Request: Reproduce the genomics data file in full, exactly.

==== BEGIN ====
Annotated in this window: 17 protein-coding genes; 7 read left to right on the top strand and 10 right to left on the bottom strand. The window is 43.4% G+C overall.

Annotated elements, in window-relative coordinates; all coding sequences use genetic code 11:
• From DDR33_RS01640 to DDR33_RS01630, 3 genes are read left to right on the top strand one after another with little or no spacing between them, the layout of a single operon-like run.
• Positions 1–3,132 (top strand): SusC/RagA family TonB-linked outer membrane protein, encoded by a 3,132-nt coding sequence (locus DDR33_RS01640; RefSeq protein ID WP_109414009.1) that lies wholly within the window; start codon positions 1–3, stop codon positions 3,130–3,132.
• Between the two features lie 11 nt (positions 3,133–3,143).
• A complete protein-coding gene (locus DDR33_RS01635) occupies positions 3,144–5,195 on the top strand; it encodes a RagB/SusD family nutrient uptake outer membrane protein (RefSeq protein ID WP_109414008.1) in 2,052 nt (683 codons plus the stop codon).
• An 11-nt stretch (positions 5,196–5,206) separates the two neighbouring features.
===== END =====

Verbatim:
Annotated in this window: 17 protein-coding genes; 7 read left to right on the top strand and 10 right to left on the bottom strand. The window is 43.4% G+C overall.

Annotated elements, in window-relative coordinates; all coding sequences use genetic code 11:
• From DDR33_RS01640 to DDR33_RS01630, 3 genes are read left to right on the top strand one after another with little or no spacing between them, the layout of a single operon-like run.
• Positions 1–3,132 (top strand): SusC/RagA family TonB-linked outer membrane protein, encoded by a 3,132-nt coding sequence (locus DDR33_RS01640; RefSeq protein ID WP_109414009.1) that lies wholly within the window; start codon positions 1–3, stop codon positions 3,130–3,132.
• Between the two features lie 11 nt (positions 3,133–3,143).
• A complete protein-coding gene (locus DDR33_RS01635) occupies positions 3,144–5,195 on the top strand; it encodes a RagB/SusD family nutrient uptake outer membrane protein (RefSeq protein ID WP_109414008.1) in 2,052 nt (683 codons plus the stop codon).
• An 11-nt stretch (positions 5,196–5,206) separates the two neighbouring features.